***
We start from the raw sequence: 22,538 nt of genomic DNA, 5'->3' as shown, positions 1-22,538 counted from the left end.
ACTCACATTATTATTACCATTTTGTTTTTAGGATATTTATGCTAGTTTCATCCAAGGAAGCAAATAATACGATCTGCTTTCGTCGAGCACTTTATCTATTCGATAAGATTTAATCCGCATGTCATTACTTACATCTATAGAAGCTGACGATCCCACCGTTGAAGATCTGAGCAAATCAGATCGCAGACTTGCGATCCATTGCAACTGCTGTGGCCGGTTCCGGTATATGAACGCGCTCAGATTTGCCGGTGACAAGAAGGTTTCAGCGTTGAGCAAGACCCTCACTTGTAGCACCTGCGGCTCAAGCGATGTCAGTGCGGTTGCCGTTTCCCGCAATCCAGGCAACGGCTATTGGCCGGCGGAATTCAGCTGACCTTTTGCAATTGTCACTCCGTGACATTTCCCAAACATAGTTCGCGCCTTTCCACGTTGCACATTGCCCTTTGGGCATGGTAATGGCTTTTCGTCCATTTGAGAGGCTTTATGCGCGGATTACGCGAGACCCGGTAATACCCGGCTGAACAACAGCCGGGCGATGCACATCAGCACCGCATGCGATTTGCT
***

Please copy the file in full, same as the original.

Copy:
We start from the raw sequence: 22,538 nt of genomic DNA, 5'->3' as shown, positions 1-22,538 counted from the left end.
ACTCACATTATTATTACCATTTTGTTTTTAGGATATTTATGCTAGTTTCATCCAAGGAAGCAAATAATACGATCTGCTTTCGTCGAGCACTTTATCTATTCGATAAGATTTAATCCGCATGTCATTACTTACATCTATAGAAGCTGACGATCCCACCGTTGAAGATCTGAGCAAATCAGATCGCAGACTTGCGATCCATTGCAACTGCTGTGGCCGGTTCCGGTATATGAACGCGCTCAGATTTGCCGGTGACAAGAAGGTTTCAGCGTTGAGCAAGACCCTCACTTGTAGCACCTGCGGCTCAAGCGATGTCAGTGCGGTTGCCGTTTCCCGCAATCCAGGCAACGGCTATTGGCCGGCGGAATTCAGCTGACCTTTTGCAATTGTCACTCCGTGACATTTCCCAAACATAGTTCGCGCCTTTCCACGTTGCACATTGCCCTTTGGGCATGGTAATGGCTTTTCGTCCATTTGAGAGGCTTTATGCGCGGATTACGCGAGACCCGGTAATACCCGGCTGAACAACAGCCGGGCGATGCACATCAGCACCGCATGCGATTTGCT